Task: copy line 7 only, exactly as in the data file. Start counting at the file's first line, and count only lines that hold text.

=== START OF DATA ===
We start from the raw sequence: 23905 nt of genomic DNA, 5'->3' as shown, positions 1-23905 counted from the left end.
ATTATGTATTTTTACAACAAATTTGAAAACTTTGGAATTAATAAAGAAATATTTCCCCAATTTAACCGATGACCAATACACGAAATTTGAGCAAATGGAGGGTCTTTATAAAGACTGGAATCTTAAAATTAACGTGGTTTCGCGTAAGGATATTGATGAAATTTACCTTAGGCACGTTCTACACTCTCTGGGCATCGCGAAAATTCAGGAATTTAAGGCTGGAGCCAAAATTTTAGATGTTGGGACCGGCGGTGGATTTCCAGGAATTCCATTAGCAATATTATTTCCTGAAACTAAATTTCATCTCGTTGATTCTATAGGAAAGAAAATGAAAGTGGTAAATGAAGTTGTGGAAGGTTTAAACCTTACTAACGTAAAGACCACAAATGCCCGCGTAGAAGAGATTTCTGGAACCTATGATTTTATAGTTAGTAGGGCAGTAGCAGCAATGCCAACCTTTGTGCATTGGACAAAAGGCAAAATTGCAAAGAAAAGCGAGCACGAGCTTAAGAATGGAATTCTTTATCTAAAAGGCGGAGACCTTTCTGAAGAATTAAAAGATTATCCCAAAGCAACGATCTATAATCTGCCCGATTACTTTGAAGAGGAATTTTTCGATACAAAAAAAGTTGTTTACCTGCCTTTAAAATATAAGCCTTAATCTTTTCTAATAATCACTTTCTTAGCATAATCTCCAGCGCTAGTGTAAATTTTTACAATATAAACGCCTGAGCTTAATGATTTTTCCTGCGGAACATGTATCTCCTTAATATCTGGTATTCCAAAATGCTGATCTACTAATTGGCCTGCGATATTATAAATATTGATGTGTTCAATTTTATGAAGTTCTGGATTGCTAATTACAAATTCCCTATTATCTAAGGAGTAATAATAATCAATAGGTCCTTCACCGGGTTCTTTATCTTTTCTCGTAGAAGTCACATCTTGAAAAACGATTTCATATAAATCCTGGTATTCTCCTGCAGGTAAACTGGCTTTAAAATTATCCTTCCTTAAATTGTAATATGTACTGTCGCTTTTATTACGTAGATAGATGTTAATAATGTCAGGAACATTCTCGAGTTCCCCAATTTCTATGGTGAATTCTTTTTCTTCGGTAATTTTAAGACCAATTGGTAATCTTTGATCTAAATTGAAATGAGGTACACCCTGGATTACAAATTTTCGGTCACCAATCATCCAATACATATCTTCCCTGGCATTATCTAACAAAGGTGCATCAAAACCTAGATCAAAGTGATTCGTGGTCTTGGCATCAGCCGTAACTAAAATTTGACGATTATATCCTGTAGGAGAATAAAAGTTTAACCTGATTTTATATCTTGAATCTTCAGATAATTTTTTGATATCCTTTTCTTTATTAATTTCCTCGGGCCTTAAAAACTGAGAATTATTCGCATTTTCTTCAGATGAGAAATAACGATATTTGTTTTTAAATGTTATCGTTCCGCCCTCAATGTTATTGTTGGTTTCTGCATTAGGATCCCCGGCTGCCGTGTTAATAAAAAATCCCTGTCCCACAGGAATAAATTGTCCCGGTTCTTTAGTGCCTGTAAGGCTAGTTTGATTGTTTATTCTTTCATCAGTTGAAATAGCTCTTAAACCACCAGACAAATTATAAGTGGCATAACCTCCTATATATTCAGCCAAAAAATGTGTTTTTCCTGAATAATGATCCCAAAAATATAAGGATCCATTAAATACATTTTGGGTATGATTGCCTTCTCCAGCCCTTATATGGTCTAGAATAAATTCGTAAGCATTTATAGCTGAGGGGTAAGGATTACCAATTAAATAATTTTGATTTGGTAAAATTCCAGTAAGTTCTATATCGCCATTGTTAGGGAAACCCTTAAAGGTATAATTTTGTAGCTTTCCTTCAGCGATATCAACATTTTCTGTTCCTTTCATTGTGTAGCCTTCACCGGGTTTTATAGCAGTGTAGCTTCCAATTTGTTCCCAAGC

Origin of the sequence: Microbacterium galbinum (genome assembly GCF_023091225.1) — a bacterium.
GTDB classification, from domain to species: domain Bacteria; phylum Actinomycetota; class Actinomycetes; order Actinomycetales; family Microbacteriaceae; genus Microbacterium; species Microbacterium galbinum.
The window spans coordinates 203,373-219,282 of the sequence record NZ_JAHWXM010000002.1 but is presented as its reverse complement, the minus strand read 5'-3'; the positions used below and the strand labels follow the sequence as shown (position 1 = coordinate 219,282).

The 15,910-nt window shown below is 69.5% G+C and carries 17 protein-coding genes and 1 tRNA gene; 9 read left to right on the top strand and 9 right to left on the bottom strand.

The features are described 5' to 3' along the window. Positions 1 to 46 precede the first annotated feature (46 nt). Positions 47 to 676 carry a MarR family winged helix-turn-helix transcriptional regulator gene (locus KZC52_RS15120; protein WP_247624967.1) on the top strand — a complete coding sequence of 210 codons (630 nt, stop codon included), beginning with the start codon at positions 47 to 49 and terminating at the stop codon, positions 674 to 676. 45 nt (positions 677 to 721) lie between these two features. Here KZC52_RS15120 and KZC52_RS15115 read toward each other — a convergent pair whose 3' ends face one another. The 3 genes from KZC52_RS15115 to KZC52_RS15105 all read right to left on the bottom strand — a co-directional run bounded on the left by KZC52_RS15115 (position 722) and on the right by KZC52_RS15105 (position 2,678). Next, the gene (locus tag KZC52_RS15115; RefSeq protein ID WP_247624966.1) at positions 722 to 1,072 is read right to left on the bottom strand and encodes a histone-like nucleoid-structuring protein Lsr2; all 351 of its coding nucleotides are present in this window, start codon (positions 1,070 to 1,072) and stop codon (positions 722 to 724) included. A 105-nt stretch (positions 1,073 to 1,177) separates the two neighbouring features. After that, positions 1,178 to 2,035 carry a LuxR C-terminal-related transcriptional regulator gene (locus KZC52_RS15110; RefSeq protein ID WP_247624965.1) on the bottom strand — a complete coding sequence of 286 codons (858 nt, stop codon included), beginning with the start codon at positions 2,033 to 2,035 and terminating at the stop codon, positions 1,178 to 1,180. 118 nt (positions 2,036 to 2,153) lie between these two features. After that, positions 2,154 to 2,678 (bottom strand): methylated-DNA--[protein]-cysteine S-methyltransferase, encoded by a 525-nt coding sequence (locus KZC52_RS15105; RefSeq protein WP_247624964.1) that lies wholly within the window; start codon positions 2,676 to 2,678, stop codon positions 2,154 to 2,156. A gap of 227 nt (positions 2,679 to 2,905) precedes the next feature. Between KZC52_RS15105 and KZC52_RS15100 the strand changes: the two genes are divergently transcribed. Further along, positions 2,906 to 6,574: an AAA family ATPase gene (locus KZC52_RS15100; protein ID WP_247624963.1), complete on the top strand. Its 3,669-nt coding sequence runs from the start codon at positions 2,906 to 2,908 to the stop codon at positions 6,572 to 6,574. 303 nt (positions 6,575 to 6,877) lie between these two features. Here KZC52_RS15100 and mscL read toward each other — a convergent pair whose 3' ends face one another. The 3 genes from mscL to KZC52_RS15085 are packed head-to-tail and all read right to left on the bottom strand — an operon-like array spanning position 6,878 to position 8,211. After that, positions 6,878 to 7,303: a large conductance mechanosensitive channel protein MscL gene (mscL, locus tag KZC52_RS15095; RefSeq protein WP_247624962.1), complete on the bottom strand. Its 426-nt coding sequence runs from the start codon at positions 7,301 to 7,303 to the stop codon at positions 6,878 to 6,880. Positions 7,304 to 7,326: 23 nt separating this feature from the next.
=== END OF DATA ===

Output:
The features are described 5' to 3' along the window. Positions 1 to 46 precede the first annotated feature (46 nt). Positions 47 to 676 carry a MarR family winged helix-turn-helix transcriptional regulator gene (locus KZC52_RS15120; protein WP_247624967.1) on the top strand — a complete coding sequence of 210 codons (630 nt, stop codon included), beginning with the start codon at positions 47 to 49 and terminating at the stop codon, positions 674 to 676. 45 nt (positions 677 to 721) lie between these two features. Here KZC52_RS15120 and KZC52_RS15115 read toward each other — a convergent pair whose 3' ends face one another. The 3 genes from KZC52_RS15115 to KZC52_RS15105 all read right to left on the bottom strand — a co-directional run bounded on the left by KZC52_RS15115 (position 722) and on the right by KZC52_RS15105 (position 2,678). Next, the gene (locus tag KZC52_RS15115; RefSeq protein ID WP_247624966.1) at positions 722 to 1,072 is read right to left on the bottom strand and encodes a histone-like nucleoid-structuring protein Lsr2; all 351 of its coding nucleotides are present in this window, start codon (positions 1,070 to 1,072) and stop codon (positions 722 to 724) included. A 105-nt stretch (positions 1,073 to 1,177) separates the two neighbouring features. After that, positions 1,178 to 2,035 carry a LuxR C-terminal-related transcriptional regulator gene (locus KZC52_RS15110; RefSeq protein ID WP_247624965.1) on the bottom strand — a complete coding sequence of 286 codons (858 nt, stop codon included), beginning with the start codon at positions 2,033 to 2,035 and terminating at the stop codon, positions 1,178 to 1,180. 118 nt (positions 2,036 to 2,153) lie between these two features. After that, positions 2,154 to 2,678 (bottom strand): methylated-DNA--[protein]-cysteine S-methyltransferase, encoded by a 525-nt coding sequence (locus KZC52_RS15105; RefSeq protein WP_247624964.1) that lies wholly within the window; start codon positions 2,676 to 2,678, stop codon positions 2,154 to 2,156. A gap of 227 nt (positions 2,679 to 2,905) precedes the next feature. Between KZC52_RS15105 and KZC52_RS15100 the strand changes: the two genes are divergently transcribed. Further along, positions 2,906 to 6,574: an AAA family ATPase gene (locus KZC52_RS15100; protein ID WP_247624963.1), complete on the top strand. Its 3,669-nt coding sequence runs from the start codon at positions 2,906 to 2,908 to the stop codon at positions 6,572 to 6,574. 303 nt (positions 6,575 to 6,877) lie between these two features. Here KZC52_RS15100 and mscL read toward each other — a convergent pair whose 3' ends face one another. The 3 genes from mscL to KZC52_RS15085 are packed head-to-tail and all read right to left on the bottom strand — an operon-like array spanning position 6,878 to position 8,211. After that, positions 6,878 to 7,303: a large conductance mechanosensitive channel protein MscL gene (mscL, locus tag KZC52_RS15095; RefSeq protein WP_247624962.1), complete on the bottom strand. Its 426-nt coding sequence runs from the start codon at positions 7,301 to 7,303 to the stop codon at positions 6,878 to 6,880. Positions 7,304 to 7,326: 23 nt separating this feature from the next.